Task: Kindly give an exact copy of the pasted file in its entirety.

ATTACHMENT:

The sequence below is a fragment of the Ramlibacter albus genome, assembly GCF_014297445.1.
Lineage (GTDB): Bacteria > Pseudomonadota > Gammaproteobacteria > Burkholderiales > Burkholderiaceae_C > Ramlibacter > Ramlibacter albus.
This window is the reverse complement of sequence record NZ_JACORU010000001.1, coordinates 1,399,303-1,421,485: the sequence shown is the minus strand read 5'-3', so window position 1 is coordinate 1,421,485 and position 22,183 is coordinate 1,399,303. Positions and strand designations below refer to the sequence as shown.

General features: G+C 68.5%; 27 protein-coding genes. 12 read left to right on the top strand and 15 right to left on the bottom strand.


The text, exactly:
The sequence below is a fragment of the Ramlibacter albus genome, assembly GCF_014297445.1.
Lineage (GTDB): Bacteria > Pseudomonadota > Gammaproteobacteria > Burkholderiales > Burkholderiaceae_C > Ramlibacter > Ramlibacter albus.
This window is the reverse complement of sequence record NZ_JACORU010000001.1, coordinates 1,399,303-1,421,485: the sequence shown is the minus strand read 5'-3', so window position 1 is coordinate 1,421,485 and position 22,183 is coordinate 1,399,303. Positions and strand designations below refer to the sequence as shown.

General features: G+C 68.5%; 27 protein-coding genes. 12 read left to right on the top strand and 15 right to left on the bottom strand.